- Standard Number:
OSHA requirements are set by statute, standards and regulations. Our interpretation letters explain these requirements and how they apply to particular circumstances, but they cannot create additional employer obligations. This letter constitutes OSHA's interpretation of the requirements discussed. Note that our enforcement guidance may be affected by changes to OSHA rules. Also, from time to time we update our guidance in response to new information. To keep apprised of such developments, you can consult OSHA's website at https://www.osha.gov.
September 1, 2004
Ms. Debbie Eckard
American Safety Razor Company
One Razor Blade Lane
Verona, VA 24482
Dear Ms. Eckard:
Thank you for your May 7, 2004 letter to the Occupational Safety and Health Administration's (OSHA's) Directorate of Enforcement Programs (DEP). Your letter addresses several issues which are restated below, followed by OSHA's response. This letter constitutes OSHA's interpretation only of the requirements discussed and may not be applicable to any question(s) not delineated within your original correspondence.
Question 1: Do healthcare facilities need to use reengineered safety scalpels to be in compliance with the bloodborne pathogens regulations, or can they simply evaluate?
Reply 1: OSHA's bloodborne pathogens standard at 29 CFR 1910.1030(c)(1)(iv) requires employers to evaluate safer medical devices to eliminate or minimize employee exposure to blood or other potentially infectious materials (OPIM). Employers must solicit input from non-managerial employees in the selection process [29 CFR 1910.1030(c)(1)(v)]. Engineering controls, including safety scalpels, must be implemented where their use is feasible [29 CFR 1910.1030(d)(2)(i)].
Question 2: If not, under what circumstances may they choose not to employ safety scalpels?
Reply 2: OSHA recognizes that no one medical device is appropriate for use in all circumstances and that it is important to safeguard both patients and employees during medical and surgical procedures. If the use of a particular engineering control, in this case a safety scalpel, compromises patient safety, its use would not be considered feasible. The employer, therefore, must determine what engineering and work practice controls effectively minimize hazards without unduly interfering with medical procedures. The standard also recognizes that market availability is another limiting factor in implementing the use of engineering controls and must be considered in both your choice of an engineering control and our enforcement of their use [29 CFR 1910.1030(c)(1)(iv)(B)]. However, please be aware, where exposures have been determined and where engineering controls are commercially available and feasible, they must be used.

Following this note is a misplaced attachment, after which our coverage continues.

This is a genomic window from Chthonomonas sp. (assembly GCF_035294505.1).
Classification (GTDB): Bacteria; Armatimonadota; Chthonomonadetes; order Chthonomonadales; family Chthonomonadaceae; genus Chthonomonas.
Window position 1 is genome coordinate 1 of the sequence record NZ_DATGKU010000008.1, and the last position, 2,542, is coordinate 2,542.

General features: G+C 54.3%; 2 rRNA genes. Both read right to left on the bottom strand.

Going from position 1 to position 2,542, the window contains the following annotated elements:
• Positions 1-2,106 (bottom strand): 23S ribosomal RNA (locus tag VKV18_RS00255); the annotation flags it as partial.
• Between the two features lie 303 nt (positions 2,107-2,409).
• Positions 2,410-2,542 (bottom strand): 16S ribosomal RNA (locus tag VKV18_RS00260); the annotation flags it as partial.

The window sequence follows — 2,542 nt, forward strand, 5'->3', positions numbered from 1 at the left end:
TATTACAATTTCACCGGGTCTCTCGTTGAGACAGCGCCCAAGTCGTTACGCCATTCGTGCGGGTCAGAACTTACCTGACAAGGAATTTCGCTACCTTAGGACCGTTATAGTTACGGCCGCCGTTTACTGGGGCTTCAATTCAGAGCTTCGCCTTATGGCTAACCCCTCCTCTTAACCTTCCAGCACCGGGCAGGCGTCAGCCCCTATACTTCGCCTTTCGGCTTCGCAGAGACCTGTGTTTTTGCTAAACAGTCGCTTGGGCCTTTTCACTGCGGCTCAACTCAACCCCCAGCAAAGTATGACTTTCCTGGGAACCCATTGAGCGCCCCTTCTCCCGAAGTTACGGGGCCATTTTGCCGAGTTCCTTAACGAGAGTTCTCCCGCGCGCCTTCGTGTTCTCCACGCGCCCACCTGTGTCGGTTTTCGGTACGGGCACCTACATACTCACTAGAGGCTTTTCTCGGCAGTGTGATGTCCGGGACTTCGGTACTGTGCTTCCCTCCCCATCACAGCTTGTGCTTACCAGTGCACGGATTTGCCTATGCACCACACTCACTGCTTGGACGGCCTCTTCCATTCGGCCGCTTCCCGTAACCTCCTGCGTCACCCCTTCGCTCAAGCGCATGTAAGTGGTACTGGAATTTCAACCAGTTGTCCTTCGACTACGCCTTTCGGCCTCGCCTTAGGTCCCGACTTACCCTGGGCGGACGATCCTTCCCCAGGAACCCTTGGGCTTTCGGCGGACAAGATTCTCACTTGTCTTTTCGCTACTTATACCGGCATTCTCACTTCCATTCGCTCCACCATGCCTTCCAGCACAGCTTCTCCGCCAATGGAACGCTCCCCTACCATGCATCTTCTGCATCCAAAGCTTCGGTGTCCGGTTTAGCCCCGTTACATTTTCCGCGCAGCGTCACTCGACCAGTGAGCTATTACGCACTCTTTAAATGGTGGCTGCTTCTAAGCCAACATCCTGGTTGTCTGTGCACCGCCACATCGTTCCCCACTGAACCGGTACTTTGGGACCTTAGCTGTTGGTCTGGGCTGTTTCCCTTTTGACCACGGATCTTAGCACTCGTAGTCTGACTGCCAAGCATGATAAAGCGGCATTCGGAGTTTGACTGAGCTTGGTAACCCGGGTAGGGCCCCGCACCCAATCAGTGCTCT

Additionally, the bloodborne pathogens standard requires that employers "document annually [their] consideration and implementation of appropriate commercially available and effective safer medical devices..." [29 CFR 1910.1030(c)(1)(iv)(B)]. OSHA compliance officers have issued citations to employers at facilities where the Exposure Control Plan (ECP) did not contain such documentation. It is required, therefore, that a site choosing not to employ safety scalpels, specifically address the non-use of a safety scalpel in its ECP.
Question 3: If surgeons don't "like the new safety scalpels as well as the traditional designs," but the surgeons don't demonstrate that the newer designs would result in a negative patient outcome, is it then permissible not to use the reengineered safety scalpel devices?
Reply 3: Please see Reply #2.
Question 4: Are there definitive guidelines regarding safety scalpels listed within any of the OSHA websites?
Reply 4: While OSHA's website does not have specific guidelines regarding safety scalpels, OSHA maintains a safety and health topics page dedicated to bloodborne pathogens and needlestick prevention located at http://www.osha.gov/SLTC/bloodbornepathogens/index.html.
Question 5: What is the cost of non-compliance? Is there a schedule?
Reply 5: Section 17 of the Occupational Safety and Health Act, 29 USC §666, outlines the prescribed civil penalties and factors for consideration in the assessment of each violation cited by the agency. A willful or repeated violation may result in a penalty of up to $70,000; there is a minimum penalty of $5,000 for willful violations. Serious violations (where there is a substantial probability of death or serious physical harm) require a penalty of up to $7,000. Other-than-serious violations may result in a penalty of up to $7,000. If an employer fails to abate a violation set forth in a citation which has become a final order, the employer may be assessed a penalty of up to $7,000 for each day during which the violation continues.
Thank you for your interest in occupational safety and health. We hope you find this information helpful. OSHA requirements are set by statute, standards, and regulations. Our interpretation letters explain these requirements and how they apply to particular circumstances, but they cannot create additional employer obligations. This letter constitutes OSHA's interpretation of the requirements discussed. Note that our enforcement guidance may be affected by changes to OSHA rules. Also, from time to time we update our guidance in response to new information. To keep apprised of such developments, you can consult OSHA's website at http://www.osha.gov. If you have any further questions, please feel free to contact the Office of Health Enforcement at 202-693-2190.
Richard E. Fairfax, Director
Directorate of Enforcement Programs